Color alone is not the only shocking changes Vimeo has tried. One thing that seems extremely odd is the alignment of the main column. Why in the world is it a full 20px higher then everything else? My best guess is to bring prominence to sections such as your inbox and registration. Despite that logic on first glance it just seems like a mistake and even today it still does not look correct to me.

Vimeo has also chosen a very unique navigation and icon set. The pagination seems unconnected to the content it is supposed to be effecting. The ability to type in the page number saves the space of listing all the pages and the previous/next arrows do not look like buttons. The icons share the button-less look.

This kind of interface might be very off putting to the average web user and I’m sure Jakob Nielsen would disapprove but I truly believe it’s not only visually appealing but wonderfully quirky interface that is perfectly usable and a adds to the quirky flavor of Vimeo. I’m a strong believer in challenging users to raise to the challenge to new an innovative interfaces. If you respect the intelligence of the user I fully expect them to raise to the challenge.

These top and bottom links also seem a bit out of place. With no scroll bar on the content you are going from top to bottom of it seems like there is little indication of what those links do. Once again this is a daring choice that I think will work out as additional Vimeo quirkiness.

I’m a big fan of the “How to Get Started” box. Kathy Sierra would be very proud of their list of small goals with positive feedback. There is tons of money to be made with adding more game like features to a site. People play good games for hours and web sites can greatly benefit for their methodologies. Vimeo started with a very small implementation but hopefully they will see great value come from this little feature and expand it in the future.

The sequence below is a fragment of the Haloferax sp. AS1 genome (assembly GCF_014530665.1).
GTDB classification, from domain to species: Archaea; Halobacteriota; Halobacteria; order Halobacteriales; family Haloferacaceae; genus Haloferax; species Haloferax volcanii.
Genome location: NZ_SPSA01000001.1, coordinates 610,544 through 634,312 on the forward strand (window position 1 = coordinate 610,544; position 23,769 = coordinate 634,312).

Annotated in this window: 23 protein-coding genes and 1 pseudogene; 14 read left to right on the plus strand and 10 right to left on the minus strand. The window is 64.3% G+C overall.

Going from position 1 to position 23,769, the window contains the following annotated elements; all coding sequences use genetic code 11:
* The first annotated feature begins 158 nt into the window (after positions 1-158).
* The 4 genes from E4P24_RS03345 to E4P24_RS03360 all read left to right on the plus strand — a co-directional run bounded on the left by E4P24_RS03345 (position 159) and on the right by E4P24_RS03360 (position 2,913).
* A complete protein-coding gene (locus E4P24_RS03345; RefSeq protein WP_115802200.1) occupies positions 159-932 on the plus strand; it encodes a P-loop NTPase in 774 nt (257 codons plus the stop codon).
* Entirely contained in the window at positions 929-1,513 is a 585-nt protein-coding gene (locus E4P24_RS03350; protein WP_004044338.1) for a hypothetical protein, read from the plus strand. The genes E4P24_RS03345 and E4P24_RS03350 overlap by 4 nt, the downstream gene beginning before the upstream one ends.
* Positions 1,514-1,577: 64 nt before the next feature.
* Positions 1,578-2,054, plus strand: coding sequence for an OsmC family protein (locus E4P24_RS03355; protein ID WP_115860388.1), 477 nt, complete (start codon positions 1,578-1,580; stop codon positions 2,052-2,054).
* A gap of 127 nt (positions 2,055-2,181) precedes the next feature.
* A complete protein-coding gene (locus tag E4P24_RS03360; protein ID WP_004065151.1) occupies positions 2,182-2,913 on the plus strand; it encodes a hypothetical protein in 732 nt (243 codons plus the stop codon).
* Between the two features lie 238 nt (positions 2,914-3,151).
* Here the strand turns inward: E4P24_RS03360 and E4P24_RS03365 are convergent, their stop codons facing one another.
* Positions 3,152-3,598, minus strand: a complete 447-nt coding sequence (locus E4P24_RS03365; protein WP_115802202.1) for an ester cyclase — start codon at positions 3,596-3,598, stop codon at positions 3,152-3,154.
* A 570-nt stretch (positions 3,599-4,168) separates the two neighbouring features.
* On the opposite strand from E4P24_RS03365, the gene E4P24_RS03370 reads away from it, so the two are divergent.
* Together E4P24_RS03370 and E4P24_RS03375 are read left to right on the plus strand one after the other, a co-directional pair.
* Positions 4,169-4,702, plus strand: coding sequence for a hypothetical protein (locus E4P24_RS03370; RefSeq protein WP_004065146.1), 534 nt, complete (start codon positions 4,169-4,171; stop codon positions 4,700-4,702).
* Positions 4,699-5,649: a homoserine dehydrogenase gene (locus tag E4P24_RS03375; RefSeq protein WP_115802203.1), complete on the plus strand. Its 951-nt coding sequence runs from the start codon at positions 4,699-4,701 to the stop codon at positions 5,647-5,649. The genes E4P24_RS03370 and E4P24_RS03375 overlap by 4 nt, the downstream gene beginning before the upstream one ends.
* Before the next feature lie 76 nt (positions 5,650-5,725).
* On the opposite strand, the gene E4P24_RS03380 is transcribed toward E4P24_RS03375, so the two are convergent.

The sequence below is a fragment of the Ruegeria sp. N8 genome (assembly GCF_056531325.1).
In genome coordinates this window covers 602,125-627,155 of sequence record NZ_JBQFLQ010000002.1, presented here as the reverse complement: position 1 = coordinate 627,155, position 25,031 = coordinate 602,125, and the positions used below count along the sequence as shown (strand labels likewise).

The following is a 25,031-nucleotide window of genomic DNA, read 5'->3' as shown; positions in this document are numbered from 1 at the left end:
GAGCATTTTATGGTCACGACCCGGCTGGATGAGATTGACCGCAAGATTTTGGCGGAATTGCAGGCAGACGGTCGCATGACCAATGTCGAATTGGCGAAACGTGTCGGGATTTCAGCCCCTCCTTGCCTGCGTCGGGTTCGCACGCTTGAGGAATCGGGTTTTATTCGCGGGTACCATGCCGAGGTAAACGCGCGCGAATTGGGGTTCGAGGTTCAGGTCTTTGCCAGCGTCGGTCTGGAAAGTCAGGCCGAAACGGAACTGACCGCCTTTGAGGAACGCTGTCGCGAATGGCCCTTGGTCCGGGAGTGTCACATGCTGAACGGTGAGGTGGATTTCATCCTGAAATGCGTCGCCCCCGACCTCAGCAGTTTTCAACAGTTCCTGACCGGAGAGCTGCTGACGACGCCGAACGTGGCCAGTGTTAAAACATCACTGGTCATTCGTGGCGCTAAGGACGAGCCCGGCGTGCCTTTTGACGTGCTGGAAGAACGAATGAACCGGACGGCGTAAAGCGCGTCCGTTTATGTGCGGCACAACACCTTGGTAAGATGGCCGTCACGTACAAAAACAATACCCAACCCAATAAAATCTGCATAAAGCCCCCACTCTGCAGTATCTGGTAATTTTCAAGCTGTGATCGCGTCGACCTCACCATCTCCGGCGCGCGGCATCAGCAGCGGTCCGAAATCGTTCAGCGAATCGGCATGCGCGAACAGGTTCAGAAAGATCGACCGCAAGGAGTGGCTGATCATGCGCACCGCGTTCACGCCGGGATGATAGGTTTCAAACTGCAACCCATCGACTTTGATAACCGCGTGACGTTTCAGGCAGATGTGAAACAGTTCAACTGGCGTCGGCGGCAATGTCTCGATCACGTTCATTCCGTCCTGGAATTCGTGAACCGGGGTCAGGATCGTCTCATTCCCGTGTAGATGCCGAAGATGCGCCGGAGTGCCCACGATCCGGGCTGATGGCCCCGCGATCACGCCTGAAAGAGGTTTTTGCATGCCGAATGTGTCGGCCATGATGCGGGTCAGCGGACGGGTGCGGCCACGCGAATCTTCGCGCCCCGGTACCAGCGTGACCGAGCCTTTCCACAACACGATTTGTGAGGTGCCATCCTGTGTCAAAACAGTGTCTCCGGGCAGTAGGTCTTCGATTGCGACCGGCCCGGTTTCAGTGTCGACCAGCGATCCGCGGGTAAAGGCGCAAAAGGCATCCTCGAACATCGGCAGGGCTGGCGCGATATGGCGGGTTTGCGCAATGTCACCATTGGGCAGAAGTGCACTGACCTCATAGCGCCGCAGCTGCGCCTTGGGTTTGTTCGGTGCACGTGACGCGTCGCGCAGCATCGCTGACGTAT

I can’t remember what kind of ads Vimeo had before but their new ads look great. At first I was surprised they were convincing advertisers to go with Vimeo’s in house ads. Most advertisers would not bend to make their ads special for just any site. Quickly you see that each ad is a simple amazon affiliate link. While this lets them design their own ads I can’t imagine it’s very profitable. Amazon affiliate links have historically not performed well and so it’s an odd choice although a visually appealing choice.

Vimeo has pulled off an awesome redesign. It’s gone from a visually appealing site to visual appealing site with some daring interface choices. Just as apple is an experience company Vimeo seem to be pioneering their own unique user experience. This kind of respect for their users will only create a greater dedication to their service as it seems more personal then most other sites.

It’s funny seeing designers talk about how great it is to make web apps for the iPhone. From every one having a variable width to something very fixed on the iPhone.

This is the exact difference between PC games and Console games that game developers have fought with since the 80s.

This is just the first time web designers have a console.

In honor of The Eames Era playing at Hennessy’s here’s a good look at the history of the fine design aesthetic.

No matter hoe much people argue against html email I remain unconvinced. Zeldman’s arguments remain unconvincing:

E-mail was invented so people could quickly exchange text messages

Wasn’t that was the entire internet was originally for? The internet wasn’t designed for streaming video, maybe we should stop doing that too?
I like html emails and I’ll bet there are tons of other who do as well. The internet is doing tons of things it was never designed to do, why should that stop email?